Concrete Football (2016) - Ballon sur bitume

Style and skill in ‘Concrete Football’ (2016)

After the USMNT debacle of failing to qualify for WC 2018, Americans are arguing how to create the best players in the world. Polemists should watch Ballon sur Bitume. Directors Jesse Adang and Syrine Boulanouar show how, in France, some of the most skilled players are rising from small playing fields in the hood.

After amassing over 800k views on youtube, their film was picked up by Netflix and retitled as Concrete Football.

Street football

In France, “Street foot” refers to le street football, organized as a small-sided game of 5v5 or less on a small, usually synthetic turf or asphalt court. Depending on the rules, it can be very similar to futsal. In the suburbs, or les banlieues, kids have grown up playing on these courts, and communities have formed around the teams that represent individual neighborhood districts (arrondissements).

However, “suburb” is not, as we have in the USA, a middle-class neighborhood away from a crowded downtown. In France, suburbs are the equivalent of American “hoods”, i.e., slums and inner-city mass housing. For their residents, sport or music feel like the only way out. Les banileues and street football are to marginalized French immigrants as basketball is to Blacks in low socioeconomic America.

Nike’s role

While the film is partially a promotional vehicle for Nike’s “Risk Everything” and the FootballX “Winner Stays” programs, the creators capture the culture of street football and its influence on fashion and music—and vice versa.

The directors grew up in this environment, and their love for their hoods and the people in them, shines through. I’m unfamiliar with rap music, but I’m sure the music and stars in this film are pretty good too.

Adang’s younger brother is friends with the brother of Leicester City’s Riyad Mahrez. He and other French-based footballers trace their development to les banlieues and are proud of their heritage (although often they choose not to play for France). For both pro and recreational players, street football is a pure expression of freedom.

The most fascinating person in the film is Coach Ferhat Cicek. He is a Nike Ambassador and calls himself an educator. Ferhat runs a club in Paris that concentrates on teaching his principles of Respect, Discipline, and Rigor to youth ages 6 to 13. He tells his players it is okay to dream of becoming a professional footballer, but their chance of success is one in 5,000.

Thus, Coach Cicek emphasizes education and his three principles as key to rising above circumstances. Subsequent to this film, Ferhat got additional exposure in a Red Bulls TV piece, Streets Don’t Lie, that followed 3 young Parisians competing for a tryout with the New York Red Bulls club.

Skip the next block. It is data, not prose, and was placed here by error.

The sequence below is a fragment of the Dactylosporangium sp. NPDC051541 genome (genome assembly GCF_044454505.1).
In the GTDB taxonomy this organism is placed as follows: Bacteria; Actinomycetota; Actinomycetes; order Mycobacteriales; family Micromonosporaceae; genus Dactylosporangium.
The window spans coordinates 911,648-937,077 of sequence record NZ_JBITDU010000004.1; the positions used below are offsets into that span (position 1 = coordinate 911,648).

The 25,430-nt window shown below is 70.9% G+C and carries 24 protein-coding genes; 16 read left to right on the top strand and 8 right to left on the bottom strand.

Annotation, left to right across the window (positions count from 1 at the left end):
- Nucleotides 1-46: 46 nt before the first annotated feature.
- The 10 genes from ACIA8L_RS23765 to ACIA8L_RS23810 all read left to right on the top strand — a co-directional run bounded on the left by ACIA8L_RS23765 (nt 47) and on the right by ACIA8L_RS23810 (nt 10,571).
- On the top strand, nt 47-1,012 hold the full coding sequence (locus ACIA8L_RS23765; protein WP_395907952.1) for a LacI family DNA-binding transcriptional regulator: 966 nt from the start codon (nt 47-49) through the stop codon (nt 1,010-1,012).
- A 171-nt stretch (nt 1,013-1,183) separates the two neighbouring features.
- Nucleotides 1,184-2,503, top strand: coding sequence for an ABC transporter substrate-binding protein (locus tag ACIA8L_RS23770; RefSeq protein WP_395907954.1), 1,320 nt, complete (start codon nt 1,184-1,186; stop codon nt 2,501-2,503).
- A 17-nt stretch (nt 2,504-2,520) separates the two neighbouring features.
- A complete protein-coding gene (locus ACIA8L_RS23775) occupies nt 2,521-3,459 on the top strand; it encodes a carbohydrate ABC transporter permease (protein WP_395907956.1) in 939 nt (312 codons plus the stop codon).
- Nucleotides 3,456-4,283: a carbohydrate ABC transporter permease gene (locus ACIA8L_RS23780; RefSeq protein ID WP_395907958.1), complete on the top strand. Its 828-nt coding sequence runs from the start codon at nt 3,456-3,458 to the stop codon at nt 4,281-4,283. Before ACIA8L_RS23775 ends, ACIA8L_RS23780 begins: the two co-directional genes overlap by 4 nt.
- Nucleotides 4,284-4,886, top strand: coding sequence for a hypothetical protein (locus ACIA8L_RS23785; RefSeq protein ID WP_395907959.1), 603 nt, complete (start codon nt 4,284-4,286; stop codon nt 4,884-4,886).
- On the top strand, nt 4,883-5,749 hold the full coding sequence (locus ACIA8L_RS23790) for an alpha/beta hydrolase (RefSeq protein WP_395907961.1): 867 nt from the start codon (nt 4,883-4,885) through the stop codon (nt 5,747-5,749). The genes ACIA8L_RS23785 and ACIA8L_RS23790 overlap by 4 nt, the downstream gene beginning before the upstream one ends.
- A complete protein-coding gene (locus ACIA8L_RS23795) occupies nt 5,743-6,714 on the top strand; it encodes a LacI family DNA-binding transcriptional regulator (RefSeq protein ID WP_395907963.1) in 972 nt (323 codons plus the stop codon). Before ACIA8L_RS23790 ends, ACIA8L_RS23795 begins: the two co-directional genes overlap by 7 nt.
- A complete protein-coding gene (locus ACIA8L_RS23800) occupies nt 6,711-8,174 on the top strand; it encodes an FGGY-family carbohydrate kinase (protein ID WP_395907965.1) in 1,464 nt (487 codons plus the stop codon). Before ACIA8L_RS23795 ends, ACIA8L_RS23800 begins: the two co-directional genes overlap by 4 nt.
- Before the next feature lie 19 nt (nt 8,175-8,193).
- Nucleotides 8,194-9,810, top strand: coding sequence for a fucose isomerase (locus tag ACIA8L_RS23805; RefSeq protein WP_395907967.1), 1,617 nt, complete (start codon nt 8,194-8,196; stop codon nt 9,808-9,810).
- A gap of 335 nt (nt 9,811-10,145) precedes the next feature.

The freedom in street soccer

The soccer in Ballon sur Bitume shows the kind of quick feet and quick moves needed to make a mark in this game. Because the game is more about dazzling your opponent and the crowd, than it is about simply winning, it is very entertaining football. Mahrez says he doesn’t feel happy unless he gets at least one good dribble in a pro game. After watching this film, you understand why. I also now understand what European coaches mean when they say someone plays too much street.

Update Jun-27-2018: According to an article by Lindsay Krasnof in the Athletic, players born in France have a remarkable presence at WC 2018 in Russia:

Some 52 players across five teams at the tournament in Russia are French-born, and nearly a third of them come from Paris and its surrounding suburbs. What some call the greatest concentration of soccer talent in Europe has become a strong quadrennial presence. Since 2002, France has supplied more players and coaches for World Cup rosters—218 in total—than any other country, according to RunRepeat.

A worldwide trend

Street Soccer is a growing trend beyond Nike Winner Stays competitions. Small-sided tournaments, such as the World Street Soccer championship, are being organized. Worldwide, street soccer is utilized for the Homeless World Cup.

In the USA, street soccer is becoming a tool for social change. The San Francisco branch of StreetSoccerUSA runs local programs and an annual tournament to raise funds for its anti-homeless programs. The US Soccer Foundation helps to fund small pitches in disadvantaged areas. The most recent is a 50-field project being implemented in New York by the Foundation, the city, MLS club NYCFC, and other contributors. Could this lead to the USA winning the World Cup? We’ll know in 10-15 years.

8 Soccer Movie Mom Rating = 8